In the clearing an ancient cottage slouched against a massively ribbed grey tree. The thatched roof was weathered and shabby, the walls caked with pale blue lichen and green moss as if had risen from the very ground itself. Sprung from the turmoil of roots and earth it had come clawing its way into the world. He cast a quick glance about the wood realizing there was nothing for hundreds of yards, perhaps miles. The blackened forest stretched ahead seamless and unending. He turned back, searching for the path that had led him here and found no trace of it. Beneath his feet the bracken swelled, obliterating his tracks. There was no direction but forward.
A terrible crunching sounded with his every movement, he was the dinner bell tolling in the dead of night. Nearing the house his mouth watered to find a brace of birds curing by the door. A scuffling in the bushes startled him, he rapped quickly. How dark it was! He’d been walking for hours, wandering round lost and felt near to fainting from hunger. The door opened slowly, reluctant to allow the last weak dregs of daylight into the cottage. An ancient crone, bent almost double appeared in the crack. Her rheumy eyes strayed over his face and body.
He smiled weakly, dropping his hat into his hand. “Madam, I–” he began.
“Shh. You are just as she said. A bit taller perhaps but well made all in all. A sound piece of work,” she chuckled to herself. “Mmm, yes a very fine man indeed!” she murmured, her misty gaze drifting over the lines of his body.
He stood confused, hesitant. Chided himself for the spark of childish fright that ignited in his breast.
“Mother,” he began courteously, “can you help a traveler lost from his path? I seem to have found myself in unfamiliar lands and ask that you will allow me to rest for a moment before I’m on my way again.” Faced with the owner of this overgrown troll’s lair, he regretted having knocked, much less come into the clearing. Why had he not waited for night and let the stars guide him home? His stomach convulsed angrily. His tongue licked parched, stale lips, hopefully probing the air for a drop of moisture.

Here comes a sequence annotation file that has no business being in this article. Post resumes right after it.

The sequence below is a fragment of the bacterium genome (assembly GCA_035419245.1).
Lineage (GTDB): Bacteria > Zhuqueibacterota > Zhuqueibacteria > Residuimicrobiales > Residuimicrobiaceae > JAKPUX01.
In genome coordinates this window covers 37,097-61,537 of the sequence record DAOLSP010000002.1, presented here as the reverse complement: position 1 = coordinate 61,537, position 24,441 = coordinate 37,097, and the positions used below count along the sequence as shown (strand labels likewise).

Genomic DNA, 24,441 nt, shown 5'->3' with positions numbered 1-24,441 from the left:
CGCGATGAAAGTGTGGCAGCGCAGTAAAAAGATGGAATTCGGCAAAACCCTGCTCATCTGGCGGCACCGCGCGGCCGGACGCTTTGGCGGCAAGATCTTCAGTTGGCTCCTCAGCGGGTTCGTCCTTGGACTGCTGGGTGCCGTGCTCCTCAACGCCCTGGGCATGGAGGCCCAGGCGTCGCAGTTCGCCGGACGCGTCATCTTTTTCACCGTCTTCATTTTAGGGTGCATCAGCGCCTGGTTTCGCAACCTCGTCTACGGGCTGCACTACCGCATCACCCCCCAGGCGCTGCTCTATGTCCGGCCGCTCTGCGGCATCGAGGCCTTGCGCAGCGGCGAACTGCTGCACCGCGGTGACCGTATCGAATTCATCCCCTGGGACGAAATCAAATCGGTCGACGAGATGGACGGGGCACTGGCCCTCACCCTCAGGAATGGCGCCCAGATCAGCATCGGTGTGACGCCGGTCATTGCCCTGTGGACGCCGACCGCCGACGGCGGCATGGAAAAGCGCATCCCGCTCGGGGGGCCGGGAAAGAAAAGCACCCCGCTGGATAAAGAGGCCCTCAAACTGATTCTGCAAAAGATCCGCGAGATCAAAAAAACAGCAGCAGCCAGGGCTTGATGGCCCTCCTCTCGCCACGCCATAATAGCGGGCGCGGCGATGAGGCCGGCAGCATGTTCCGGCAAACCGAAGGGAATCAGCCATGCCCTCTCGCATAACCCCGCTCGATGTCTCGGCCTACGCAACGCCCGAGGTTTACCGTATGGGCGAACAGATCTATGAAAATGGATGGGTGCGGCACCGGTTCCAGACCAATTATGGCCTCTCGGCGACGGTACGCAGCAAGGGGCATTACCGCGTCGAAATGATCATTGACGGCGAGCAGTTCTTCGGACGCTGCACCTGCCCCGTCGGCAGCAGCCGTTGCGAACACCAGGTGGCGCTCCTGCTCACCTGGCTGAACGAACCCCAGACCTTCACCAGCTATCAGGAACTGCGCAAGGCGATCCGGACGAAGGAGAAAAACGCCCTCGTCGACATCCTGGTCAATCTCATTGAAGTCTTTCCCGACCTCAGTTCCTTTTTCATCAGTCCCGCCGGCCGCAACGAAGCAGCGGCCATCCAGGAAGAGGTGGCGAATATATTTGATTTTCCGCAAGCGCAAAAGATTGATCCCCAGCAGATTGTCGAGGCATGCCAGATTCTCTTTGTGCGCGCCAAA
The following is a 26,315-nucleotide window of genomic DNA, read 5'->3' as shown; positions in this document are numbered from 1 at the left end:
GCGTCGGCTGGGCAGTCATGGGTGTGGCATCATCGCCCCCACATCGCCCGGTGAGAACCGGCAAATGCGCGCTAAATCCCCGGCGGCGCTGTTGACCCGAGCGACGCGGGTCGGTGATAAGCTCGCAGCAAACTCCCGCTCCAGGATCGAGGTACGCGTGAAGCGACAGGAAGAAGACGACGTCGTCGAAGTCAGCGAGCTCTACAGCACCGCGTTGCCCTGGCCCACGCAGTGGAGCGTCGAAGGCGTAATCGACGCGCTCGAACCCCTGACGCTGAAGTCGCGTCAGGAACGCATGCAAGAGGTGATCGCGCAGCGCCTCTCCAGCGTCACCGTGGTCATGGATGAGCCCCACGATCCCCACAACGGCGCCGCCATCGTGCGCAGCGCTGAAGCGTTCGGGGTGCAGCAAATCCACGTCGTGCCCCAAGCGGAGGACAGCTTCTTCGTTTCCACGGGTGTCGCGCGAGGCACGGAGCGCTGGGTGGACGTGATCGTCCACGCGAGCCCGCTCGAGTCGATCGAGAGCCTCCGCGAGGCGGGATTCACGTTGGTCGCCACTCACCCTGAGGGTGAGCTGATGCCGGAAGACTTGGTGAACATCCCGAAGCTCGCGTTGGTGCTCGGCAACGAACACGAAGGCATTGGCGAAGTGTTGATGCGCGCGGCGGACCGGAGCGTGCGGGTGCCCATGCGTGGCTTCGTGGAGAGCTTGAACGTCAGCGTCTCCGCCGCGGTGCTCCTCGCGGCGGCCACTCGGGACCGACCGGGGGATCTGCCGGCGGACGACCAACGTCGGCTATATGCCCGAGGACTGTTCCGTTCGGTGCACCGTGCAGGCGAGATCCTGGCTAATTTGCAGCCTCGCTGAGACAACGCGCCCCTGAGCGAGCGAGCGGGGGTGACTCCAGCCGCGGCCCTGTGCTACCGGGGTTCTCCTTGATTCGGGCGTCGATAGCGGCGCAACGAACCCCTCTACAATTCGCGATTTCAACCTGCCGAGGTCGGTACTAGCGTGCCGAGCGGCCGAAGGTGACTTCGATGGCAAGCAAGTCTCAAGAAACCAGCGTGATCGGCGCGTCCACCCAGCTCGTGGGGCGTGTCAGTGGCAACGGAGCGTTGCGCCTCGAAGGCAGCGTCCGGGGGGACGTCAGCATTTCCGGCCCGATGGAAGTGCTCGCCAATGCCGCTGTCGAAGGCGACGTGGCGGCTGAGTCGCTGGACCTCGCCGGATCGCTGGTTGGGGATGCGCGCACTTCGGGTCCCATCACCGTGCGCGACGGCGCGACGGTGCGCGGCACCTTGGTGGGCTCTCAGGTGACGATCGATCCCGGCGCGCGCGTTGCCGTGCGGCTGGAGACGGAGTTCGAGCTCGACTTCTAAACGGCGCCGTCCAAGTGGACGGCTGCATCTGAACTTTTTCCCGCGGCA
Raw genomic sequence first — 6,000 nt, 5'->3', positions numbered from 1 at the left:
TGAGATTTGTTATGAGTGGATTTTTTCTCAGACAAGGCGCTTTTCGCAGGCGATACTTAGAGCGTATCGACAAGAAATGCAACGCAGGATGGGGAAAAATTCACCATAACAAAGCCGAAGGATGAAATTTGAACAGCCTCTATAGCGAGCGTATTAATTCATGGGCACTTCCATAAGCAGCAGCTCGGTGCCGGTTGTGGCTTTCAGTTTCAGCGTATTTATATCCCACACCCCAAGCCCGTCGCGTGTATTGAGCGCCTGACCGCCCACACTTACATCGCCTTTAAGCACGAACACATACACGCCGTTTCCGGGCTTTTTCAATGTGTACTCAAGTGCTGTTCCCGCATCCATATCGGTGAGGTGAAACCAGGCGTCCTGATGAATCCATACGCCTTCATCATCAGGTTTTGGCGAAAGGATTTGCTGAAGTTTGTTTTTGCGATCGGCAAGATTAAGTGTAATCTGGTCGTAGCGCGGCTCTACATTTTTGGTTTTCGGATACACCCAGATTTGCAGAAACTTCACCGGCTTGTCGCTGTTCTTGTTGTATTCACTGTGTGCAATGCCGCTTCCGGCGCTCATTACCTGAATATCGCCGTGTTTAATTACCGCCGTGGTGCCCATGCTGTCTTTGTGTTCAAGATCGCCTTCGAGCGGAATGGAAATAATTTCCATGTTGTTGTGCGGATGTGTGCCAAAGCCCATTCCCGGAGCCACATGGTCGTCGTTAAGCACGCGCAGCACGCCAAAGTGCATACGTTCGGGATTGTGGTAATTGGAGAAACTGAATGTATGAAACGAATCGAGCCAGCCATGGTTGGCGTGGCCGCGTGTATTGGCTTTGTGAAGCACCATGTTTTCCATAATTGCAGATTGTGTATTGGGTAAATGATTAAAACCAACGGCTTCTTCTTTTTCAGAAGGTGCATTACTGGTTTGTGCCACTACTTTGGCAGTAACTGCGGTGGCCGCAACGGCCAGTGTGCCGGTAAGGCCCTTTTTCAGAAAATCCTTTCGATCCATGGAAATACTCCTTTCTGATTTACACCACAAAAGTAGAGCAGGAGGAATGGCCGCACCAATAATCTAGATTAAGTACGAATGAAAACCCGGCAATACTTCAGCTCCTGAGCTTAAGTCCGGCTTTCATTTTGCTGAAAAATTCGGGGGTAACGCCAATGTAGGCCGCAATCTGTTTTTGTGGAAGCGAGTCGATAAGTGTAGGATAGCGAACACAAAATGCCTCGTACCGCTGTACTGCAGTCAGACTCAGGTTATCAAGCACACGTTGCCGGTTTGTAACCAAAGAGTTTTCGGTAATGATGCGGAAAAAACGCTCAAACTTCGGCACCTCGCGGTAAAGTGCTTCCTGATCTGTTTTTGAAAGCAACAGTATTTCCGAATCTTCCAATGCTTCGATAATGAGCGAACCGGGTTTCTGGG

“Yes, child, do come in. I think you’ll be very pleased with what I have for you!” She smiled handsomely, displaying strong ivory teeth. He ducked through the doorway into a warm cozy room. Shelves burdened with multitudinous containers stoppered with cork and wax lined the walls. Thick, myrtle green glass jars dense with rubbery organs and mucous stood side by side with tall, slender beakers of amber and garnet liquid and bottles of fresh herbs packed neatly in salt; fronds of chamomile, belladonna, tansy and pennyroyal floating in oil or alcohol.
Overhead, bunches of dried flowers, ferns and grasses spun on twine tails. In the hearth a fire leapt and smoked. It was neat and orderly, a place of work rather than leisure. He began to feel less regret at his decision and gratefully took the seat offered.
The old woman stirred around in the great black cauldron bubbling away over the fire and ladled a steaming portion into a bowl. A nimbus of orange fat coated the dish and he greedily sucked down the stew.
Chunks of hot meat slid unmolested over his teeth. She poured wine from a goatskin, which he guzzled noisily and tore into the hard crumbling cheese she produced from its sling.
Fortified, he grew sleepy, lids collapsing over gritty eyeballs. In the periphery of his vision the woman shuffled noiselessly, arranging the already tidy room. He fought the rising tide of unconsciousness sweeping into view, dulling his senses, ushering in vertiginous dreams of loss. He ran through the wood, pierced the lacery of trees with his cry, “Beware the wolves! Beware the wolves!” A volley of muted footsteps, a shower of flying debris, enormous shadows vaulting over the ground in a flicker of white, gnashing teeth. Soft fur caught on a branch. A flash of red robin swooping overhead, red cape aloft on the air, red stain on outstretched hand. An unbearable, rending howl collapsing the sky, torn by the keen edge of moon from a throat most wretched and lost. Falling face down into the black grave, Charlotte drained of life and weeping dry tears. Cunning, lycanthropic blades flensed the life from his bones. Rose twisting serpentine below him,
eyes lambent and wild. The wail of a babe freshly severed from its home.
Bitter rills trickled down his face. He sobbed aloud in terror and longing. Rose danced out of reach and vanished into the thickets.
He woke with a start. The room was quiet and dim, embers cooled in the grate. Everything came flooding back. Hopkins and his hunters, his flight through the Great Wood in search of Rose. Getting lost and ending up here, the hobbled old woman and the meal. Where was he?